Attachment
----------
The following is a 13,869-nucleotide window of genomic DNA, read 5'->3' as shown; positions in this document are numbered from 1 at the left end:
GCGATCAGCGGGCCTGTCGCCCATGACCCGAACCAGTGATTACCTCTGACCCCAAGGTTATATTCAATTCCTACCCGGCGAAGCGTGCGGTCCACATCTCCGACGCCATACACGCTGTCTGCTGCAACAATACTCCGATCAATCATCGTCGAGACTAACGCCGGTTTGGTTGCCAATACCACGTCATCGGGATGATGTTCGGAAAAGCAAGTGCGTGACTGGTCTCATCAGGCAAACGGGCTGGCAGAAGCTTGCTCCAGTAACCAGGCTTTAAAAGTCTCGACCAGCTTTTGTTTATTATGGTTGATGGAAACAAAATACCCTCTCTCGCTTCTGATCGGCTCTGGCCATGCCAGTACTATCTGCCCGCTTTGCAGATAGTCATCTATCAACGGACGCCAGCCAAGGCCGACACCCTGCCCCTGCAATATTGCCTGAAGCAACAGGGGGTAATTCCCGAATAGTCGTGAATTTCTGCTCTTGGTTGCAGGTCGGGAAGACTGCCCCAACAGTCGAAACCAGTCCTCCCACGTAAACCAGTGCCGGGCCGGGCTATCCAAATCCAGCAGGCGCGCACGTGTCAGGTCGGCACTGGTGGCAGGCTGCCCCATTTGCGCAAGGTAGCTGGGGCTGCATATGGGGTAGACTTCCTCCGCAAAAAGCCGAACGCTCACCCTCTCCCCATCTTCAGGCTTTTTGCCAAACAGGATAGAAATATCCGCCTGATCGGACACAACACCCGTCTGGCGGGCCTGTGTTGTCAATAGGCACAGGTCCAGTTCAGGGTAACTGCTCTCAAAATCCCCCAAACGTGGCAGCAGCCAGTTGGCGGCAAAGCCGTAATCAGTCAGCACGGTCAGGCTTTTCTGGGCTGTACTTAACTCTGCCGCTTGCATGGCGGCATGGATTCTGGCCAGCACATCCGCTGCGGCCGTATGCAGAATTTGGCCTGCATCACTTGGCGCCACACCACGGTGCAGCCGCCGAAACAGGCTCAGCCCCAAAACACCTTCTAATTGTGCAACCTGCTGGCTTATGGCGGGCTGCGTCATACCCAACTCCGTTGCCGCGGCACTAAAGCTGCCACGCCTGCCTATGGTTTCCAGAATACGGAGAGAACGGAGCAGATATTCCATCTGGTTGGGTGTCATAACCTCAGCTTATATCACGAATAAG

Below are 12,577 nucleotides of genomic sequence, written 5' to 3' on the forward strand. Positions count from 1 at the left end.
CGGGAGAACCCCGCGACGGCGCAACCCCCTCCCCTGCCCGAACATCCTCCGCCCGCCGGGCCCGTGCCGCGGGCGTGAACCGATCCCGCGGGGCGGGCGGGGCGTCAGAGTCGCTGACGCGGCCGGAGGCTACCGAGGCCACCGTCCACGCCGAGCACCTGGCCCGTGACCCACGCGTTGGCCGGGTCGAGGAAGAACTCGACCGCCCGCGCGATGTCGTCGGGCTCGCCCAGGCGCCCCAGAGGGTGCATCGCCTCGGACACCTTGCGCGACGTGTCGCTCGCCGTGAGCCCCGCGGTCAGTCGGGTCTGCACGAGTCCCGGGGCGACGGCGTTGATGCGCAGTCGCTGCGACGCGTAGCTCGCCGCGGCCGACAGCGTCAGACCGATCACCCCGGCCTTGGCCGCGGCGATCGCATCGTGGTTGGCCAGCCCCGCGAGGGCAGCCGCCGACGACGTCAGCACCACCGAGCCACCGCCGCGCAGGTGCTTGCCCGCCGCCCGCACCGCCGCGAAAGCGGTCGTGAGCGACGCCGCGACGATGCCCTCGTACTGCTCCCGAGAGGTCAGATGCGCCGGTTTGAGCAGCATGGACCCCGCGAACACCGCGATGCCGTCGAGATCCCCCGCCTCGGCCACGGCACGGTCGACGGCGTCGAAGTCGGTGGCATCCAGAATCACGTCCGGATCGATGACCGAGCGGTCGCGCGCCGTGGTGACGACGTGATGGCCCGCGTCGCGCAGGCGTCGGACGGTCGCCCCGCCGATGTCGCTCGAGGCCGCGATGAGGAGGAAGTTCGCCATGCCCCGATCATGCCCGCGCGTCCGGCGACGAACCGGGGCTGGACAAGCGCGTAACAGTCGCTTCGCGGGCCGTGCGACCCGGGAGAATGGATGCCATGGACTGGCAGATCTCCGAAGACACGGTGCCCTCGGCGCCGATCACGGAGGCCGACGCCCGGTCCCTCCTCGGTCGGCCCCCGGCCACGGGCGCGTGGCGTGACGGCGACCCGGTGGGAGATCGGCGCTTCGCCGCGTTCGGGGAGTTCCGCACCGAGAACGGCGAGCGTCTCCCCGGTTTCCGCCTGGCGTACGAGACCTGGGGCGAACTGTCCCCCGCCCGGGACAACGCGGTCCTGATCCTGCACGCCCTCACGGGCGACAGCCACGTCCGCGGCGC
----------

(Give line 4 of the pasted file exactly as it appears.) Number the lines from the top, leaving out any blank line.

CGGGAGAACCCCGCGACGGCGCAACCCCCTCCCCTGCCCGAACATCCTCCGCCCGCCGGGCCCGTGCCGCGGGCGTGAACCGATCCCGCGGGGCGGGCGGGGCGTCAGAGTCGCTGACGCGGCCGGAGGCTACCGAGGCCACCGTCCACGCCGAGCACCTGGCCCGTGACCCACGCGTTGGCCGGGTCGAGGAAGAACTCGACCGCCCGCGCGATGTCGTCGGGCTCGCCCAGGCGCCCCAGAGGGTGCATCGCCTCGGACACCTTGCGCGACGTGTCGCTCGCCGTGAGCCCCGCGGTCAGTCGGGTCTGCACGAGTCCCGGGGCGACGGCGTTGATGCGCAGTCGCTGCGACGCGTAGCTCGCCGCGGCCGACAGCGTCAGACCGATCACCCCGGCCTTGGCCGCGGCGATCGCATCGTGGTTGGCCAGCCCCGCGAGGGCAGCCGCCGACGACGTCAGCACCACCGAGCCACCGCCGCGCAGGTGCTTGCCCGCCGCCCGCACCGCCGCGAAAGCGGTCGTGAGCGACGCCGCGACGATGCCCTCGTACTGCTCCCGAGAGGTCAGATGCGCCGGTTTGAGCAGCATGGACCCCGCGAACACCGCGATGCCGTCGAGATCCCCCGCCTCGGCCACGGCACGGTCGACGGCGTCGAAGTCGGTGGCATCCAGAATCACGTCCGGATCGATGACCGAGCGGTCGCGCGCCGTGGTGACGACGTGATGGCCCGCGTCGCGCAGGCGTCGGACGGTCGCCCCGCCGATGTCGCTCGAGGCCGCGATGAGGAGGAAGTTCGCCATGCCCCGATCATGCCCGCGCGTCCGGCGACGAACCGGGGCTGGACAAGCGCGTAACAGTCGCTTCGCGGGCCGTGCGACCCGGGAGAATGGATGCCATGGACTGGCAGATCTCCGAAGACACGGTGCCCTCGGCGCCGATCACGGAGGCCGACGCCCGGTCCCTCCTCGGTCGGCCCCCGGCCACGGGCGCGTGGCGTGACGGCGACCCGGTGGGAGATCGGCGCTTCGCCGCGTTCGGGGAGTTCCGCACCGAGAACGGCGAGCGTCTCCCCGGTTTCCGCCTGGCGTACGAGACCTGGGGCGAACTGTCCCCCGCCCGGGACAACGCGGTCCTGATCCTGCACGCCCTCACGGGCGACAGCCACGTCCGCGGCGC